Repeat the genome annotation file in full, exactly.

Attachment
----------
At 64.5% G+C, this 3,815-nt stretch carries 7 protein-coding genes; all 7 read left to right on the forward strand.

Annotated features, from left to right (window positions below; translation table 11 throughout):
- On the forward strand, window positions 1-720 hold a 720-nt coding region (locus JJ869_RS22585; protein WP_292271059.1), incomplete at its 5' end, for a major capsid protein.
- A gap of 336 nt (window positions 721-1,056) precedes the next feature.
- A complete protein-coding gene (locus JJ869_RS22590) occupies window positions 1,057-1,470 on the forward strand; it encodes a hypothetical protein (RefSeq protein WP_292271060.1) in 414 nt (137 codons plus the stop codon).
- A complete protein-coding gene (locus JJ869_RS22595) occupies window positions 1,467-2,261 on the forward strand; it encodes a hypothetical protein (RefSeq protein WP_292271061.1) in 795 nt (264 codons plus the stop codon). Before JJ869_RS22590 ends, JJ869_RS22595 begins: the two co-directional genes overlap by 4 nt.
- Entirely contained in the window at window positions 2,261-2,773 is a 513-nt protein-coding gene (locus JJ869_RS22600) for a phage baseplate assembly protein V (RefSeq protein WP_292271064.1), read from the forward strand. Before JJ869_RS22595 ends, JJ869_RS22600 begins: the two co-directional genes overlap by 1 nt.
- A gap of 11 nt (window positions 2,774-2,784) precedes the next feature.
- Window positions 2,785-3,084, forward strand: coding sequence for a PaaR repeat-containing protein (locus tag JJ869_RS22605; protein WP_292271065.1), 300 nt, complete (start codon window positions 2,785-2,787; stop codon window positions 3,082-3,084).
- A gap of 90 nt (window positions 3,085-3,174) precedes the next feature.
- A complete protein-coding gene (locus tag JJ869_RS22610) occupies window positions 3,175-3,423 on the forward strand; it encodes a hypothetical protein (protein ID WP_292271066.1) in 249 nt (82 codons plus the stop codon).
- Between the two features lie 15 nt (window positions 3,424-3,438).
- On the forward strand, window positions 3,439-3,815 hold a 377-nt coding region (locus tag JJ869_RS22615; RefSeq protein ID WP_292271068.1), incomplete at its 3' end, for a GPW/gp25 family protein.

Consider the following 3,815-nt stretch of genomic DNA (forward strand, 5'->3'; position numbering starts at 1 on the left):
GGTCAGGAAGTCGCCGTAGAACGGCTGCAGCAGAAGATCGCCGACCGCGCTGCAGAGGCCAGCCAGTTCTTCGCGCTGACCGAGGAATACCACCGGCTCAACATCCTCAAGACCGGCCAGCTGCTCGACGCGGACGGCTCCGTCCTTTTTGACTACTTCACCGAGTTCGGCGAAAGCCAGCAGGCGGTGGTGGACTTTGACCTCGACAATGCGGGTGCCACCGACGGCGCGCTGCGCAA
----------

At 64.5% G+C, this 3,815-nt stretch carries 7 protein-coding genes; all 7 read left to right on the forward strand.

Annotated features, from left to right (window positions below; translation table 11 throughout):
- On the forward strand, window positions 1-720 hold a 720-nt coding region (locus JJ869_RS22585; protein WP_292271059.1), incomplete at its 5' end, for a major capsid protein.
- A gap of 336 nt (window positions 721-1,056) precedes the next feature.
- A complete protein-coding gene (locus JJ869_RS22590) occupies window positions 1,057-1,470 on the forward strand; it encodes a hypothetical protein (RefSeq protein WP_292271060.1) in 414 nt (137 codons plus the stop codon).
- A complete protein-coding gene (locus JJ869_RS22595) occupies window positions 1,467-2,261 on the forward strand; it encodes a hypothetical protein (RefSeq protein WP_292271061.1) in 795 nt (264 codons plus the stop codon). Before JJ869_RS22590 ends, JJ869_RS22595 begins: the two co-directional genes overlap by 4 nt.
- Entirely contained in the window at window positions 2,261-2,773 is a 513-nt protein-coding gene (locus JJ869_RS22600) for a phage baseplate assembly protein V (RefSeq protein WP_292271064.1), read from the forward strand. Before JJ869_RS22595 ends, JJ869_RS22600 begins: the two co-directional genes overlap by 1 nt.
- A gap of 11 nt (window positions 2,774-2,784) precedes the next feature.
- Window positions 2,785-3,084, forward strand: coding sequence for a PaaR repeat-containing protein (locus tag JJ869_RS22605; protein WP_292271065.1), 300 nt, complete (start codon window positions 2,785-2,787; stop codon window positions 3,082-3,084).
- A gap of 90 nt (window positions 3,085-3,174) precedes the next feature.
- A complete protein-coding gene (locus tag JJ869_RS22610) occupies window positions 3,175-3,423 on the forward strand; it encodes a hypothetical protein (protein ID WP_292271066.1) in 249 nt (82 codons plus the stop codon).
- Between the two features lie 15 nt (window positions 3,424-3,438).
- On the forward strand, window positions 3,439-3,815 hold a 377-nt coding region (locus tag JJ869_RS22615; RefSeq protein ID WP_292271068.1), incomplete at its 3' end, for a GPW/gp25 family protein.

Consider the following 3,815-nt stretch of genomic DNA (forward strand, 5'->3'; position numbering starts at 1 on the left):
GGTCAGGAAGTCGCCGTAGAACGGCTGCAGCAGAAGATCGCCGACCGCGCTGCAGAGGCCAGCCAGTTCTTCGCGCTGACCGAGGAATACCACCGGCTCAACATCCTCAAGACCGGCCAGCTGCTCGACGCGGACGGCTCCGTCCTTTTTGACTACTTCACCGAGTTCGGCGAAAGCCAGCAGGCGGTGGTGGACTTTGACCTCGACAATGCGGGTGCCACCGACGGCGCGCTGCGCAA